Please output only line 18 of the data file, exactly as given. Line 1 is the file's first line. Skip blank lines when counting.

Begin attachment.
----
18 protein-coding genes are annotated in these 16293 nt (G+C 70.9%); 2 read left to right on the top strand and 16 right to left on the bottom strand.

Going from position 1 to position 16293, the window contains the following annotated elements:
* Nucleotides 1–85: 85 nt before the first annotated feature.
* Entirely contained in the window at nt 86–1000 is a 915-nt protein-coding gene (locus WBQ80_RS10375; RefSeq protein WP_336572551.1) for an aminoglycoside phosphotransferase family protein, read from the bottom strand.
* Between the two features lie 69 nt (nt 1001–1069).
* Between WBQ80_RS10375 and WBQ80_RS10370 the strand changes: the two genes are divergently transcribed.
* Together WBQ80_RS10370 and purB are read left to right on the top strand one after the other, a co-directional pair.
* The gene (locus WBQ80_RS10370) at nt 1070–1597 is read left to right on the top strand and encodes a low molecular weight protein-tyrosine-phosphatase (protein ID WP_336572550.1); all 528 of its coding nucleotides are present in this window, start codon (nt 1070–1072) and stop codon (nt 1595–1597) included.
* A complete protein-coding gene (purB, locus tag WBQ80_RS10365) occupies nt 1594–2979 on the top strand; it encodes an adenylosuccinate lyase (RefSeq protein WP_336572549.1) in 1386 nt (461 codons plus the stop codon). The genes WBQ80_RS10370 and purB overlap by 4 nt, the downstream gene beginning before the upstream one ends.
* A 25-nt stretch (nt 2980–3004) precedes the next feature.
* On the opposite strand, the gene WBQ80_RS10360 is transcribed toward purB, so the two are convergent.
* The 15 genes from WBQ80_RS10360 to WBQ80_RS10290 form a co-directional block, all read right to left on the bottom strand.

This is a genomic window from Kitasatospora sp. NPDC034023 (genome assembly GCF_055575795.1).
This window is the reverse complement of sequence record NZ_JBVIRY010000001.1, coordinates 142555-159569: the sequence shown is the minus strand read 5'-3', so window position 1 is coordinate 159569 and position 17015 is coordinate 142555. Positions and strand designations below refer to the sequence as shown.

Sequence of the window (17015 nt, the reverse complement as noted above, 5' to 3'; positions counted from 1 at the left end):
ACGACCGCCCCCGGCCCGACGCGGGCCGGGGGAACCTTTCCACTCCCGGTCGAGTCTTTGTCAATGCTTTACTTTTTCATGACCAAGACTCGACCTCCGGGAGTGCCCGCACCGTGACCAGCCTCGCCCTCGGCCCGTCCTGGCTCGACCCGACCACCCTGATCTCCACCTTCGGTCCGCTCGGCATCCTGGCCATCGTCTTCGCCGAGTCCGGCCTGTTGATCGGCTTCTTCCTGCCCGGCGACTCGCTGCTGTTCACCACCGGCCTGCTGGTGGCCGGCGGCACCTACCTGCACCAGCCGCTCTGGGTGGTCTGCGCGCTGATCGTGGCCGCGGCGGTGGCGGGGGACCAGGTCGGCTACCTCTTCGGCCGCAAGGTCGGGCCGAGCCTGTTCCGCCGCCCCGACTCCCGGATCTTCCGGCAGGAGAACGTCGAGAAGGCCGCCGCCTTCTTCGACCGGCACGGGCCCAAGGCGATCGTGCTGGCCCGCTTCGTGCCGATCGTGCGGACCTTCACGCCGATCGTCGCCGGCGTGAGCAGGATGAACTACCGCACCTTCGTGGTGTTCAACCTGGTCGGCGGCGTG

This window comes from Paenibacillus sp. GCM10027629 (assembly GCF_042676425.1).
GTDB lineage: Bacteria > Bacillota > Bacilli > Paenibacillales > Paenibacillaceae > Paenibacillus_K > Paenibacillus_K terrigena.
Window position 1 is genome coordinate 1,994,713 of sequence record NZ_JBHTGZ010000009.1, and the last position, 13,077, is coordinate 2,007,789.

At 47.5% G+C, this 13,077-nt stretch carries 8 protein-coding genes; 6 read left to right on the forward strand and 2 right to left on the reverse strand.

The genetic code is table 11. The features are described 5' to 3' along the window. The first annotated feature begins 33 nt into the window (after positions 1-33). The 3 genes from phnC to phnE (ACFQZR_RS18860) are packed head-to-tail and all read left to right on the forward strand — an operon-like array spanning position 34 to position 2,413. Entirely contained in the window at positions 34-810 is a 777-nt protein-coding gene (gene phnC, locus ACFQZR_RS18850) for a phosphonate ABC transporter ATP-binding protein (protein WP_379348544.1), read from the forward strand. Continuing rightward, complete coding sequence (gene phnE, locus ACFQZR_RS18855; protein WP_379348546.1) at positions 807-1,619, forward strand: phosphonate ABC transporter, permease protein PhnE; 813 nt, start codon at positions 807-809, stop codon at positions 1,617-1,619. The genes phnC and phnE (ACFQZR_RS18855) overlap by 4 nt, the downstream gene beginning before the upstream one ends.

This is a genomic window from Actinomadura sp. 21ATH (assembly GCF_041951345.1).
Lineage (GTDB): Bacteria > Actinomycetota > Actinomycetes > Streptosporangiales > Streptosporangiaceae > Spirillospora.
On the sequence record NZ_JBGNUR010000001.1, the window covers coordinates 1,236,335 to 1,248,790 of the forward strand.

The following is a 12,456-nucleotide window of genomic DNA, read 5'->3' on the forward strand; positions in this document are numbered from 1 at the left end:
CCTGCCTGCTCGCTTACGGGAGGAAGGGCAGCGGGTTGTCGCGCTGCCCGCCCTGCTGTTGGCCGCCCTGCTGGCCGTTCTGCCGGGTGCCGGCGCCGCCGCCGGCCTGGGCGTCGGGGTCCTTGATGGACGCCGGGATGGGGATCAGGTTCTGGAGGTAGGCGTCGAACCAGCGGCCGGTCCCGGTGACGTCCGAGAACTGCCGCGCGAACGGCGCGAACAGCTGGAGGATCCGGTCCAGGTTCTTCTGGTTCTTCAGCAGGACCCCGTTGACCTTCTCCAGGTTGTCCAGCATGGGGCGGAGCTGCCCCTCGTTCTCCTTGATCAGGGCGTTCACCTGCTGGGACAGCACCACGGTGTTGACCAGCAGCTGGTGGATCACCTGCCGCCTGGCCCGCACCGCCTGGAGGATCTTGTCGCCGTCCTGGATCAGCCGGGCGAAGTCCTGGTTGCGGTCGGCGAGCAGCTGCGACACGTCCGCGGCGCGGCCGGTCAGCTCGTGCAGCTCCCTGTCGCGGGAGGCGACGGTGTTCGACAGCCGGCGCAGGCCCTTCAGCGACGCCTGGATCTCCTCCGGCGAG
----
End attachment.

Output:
GTDB lineage: Bacteria > Bacillota > Bacilli > Paenibacillales > Paenibacillaceae > Paenibacillus_K > Paenibacillus_K terrigena.